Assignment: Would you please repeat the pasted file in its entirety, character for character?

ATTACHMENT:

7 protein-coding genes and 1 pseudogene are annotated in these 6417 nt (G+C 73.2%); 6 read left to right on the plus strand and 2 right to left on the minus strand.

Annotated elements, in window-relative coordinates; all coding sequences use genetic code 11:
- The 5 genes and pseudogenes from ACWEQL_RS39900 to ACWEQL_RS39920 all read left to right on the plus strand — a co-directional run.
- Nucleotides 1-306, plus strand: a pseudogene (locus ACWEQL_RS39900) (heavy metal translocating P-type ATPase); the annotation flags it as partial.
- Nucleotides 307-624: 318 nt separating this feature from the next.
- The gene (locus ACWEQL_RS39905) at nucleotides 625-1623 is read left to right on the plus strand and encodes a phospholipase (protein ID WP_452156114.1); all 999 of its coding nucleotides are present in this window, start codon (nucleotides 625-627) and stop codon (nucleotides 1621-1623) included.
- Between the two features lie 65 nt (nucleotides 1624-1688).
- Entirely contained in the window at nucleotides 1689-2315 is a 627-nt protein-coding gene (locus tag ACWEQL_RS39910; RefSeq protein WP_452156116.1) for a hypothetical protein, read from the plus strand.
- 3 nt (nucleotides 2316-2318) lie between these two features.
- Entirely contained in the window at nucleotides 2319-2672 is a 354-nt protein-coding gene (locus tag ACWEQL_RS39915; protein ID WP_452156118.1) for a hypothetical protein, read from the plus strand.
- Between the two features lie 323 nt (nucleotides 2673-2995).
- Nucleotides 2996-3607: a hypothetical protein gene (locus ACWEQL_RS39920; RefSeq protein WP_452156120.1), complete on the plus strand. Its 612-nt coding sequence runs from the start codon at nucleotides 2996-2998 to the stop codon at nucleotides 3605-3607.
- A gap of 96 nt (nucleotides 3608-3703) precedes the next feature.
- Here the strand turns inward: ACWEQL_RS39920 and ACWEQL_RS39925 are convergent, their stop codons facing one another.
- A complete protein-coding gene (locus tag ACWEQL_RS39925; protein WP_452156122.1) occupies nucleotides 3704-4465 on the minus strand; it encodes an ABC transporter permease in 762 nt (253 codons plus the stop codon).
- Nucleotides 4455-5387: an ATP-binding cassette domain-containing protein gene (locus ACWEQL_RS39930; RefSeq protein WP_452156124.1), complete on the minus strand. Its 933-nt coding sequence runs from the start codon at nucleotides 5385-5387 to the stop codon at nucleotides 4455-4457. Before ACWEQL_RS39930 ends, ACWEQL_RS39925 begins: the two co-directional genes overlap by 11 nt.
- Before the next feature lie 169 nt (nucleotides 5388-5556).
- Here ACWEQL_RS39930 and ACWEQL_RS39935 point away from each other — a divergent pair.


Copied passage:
7 protein-coding genes and 1 pseudogene are annotated in these 6417 nt (G+C 73.2%); 6 read left to right on the plus strand and 2 right to left on the minus strand.

Annotated elements, in window-relative coordinates; all coding sequences use genetic code 11:
- The 5 genes and pseudogenes from ACWEQL_RS39900 to ACWEQL_RS39920 all read left to right on the plus strand — a co-directional run.
- Nucleotides 1-306, plus strand: a pseudogene (locus ACWEQL_RS39900) (heavy metal translocating P-type ATPase); the annotation flags it as partial.
- Nucleotides 307-624: 318 nt separating this feature from the next.
- The gene (locus ACWEQL_RS39905) at nucleotides 625-1623 is read left to right on the plus strand and encodes a phospholipase (protein ID WP_452156114.1); all 999 of its coding nucleotides are present in this window, start codon (nucleotides 625-627) and stop codon (nucleotides 1621-1623) included.
- Between the two features lie 65 nt (nucleotides 1624-1688).
- Entirely contained in the window at nucleotides 1689-2315 is a 627-nt protein-coding gene (locus tag ACWEQL_RS39910; RefSeq protein WP_452156116.1) for a hypothetical protein, read from the plus strand.
- 3 nt (nucleotides 2316-2318) lie between these two features.
- Entirely contained in the window at nucleotides 2319-2672 is a 354-nt protein-coding gene (locus tag ACWEQL_RS39915; protein ID WP_452156118.1) for a hypothetical protein, read from the plus strand.
- Between the two features lie 323 nt (nucleotides 2673-2995).
- Nucleotides 2996-3607: a hypothetical protein gene (locus ACWEQL_RS39920; RefSeq protein WP_452156120.1), complete on the plus strand. Its 612-nt coding sequence runs from the start codon at nucleotides 2996-2998 to the stop codon at nucleotides 3605-3607.
- A gap of 96 nt (nucleotides 3608-3703) precedes the next feature.
- Here the strand turns inward: ACWEQL_RS39920 and ACWEQL_RS39925 are convergent, their stop codons facing one another.
- A complete protein-coding gene (locus tag ACWEQL_RS39925; protein WP_452156122.1) occupies nucleotides 3704-4465 on the minus strand; it encodes an ABC transporter permease in 762 nt (253 codons plus the stop codon).
- Nucleotides 4455-5387: an ATP-binding cassette domain-containing protein gene (locus ACWEQL_RS39930; RefSeq protein WP_452156124.1), complete on the minus strand. Its 933-nt coding sequence runs from the start codon at nucleotides 5385-5387 to the stop codon at nucleotides 4455-4457. Before ACWEQL_RS39930 ends, ACWEQL_RS39925 begins: the two co-directional genes overlap by 11 nt.
- Before the next feature lie 169 nt (nucleotides 5388-5556).
- Here ACWEQL_RS39930 and ACWEQL_RS39935 point away from each other — a divergent pair.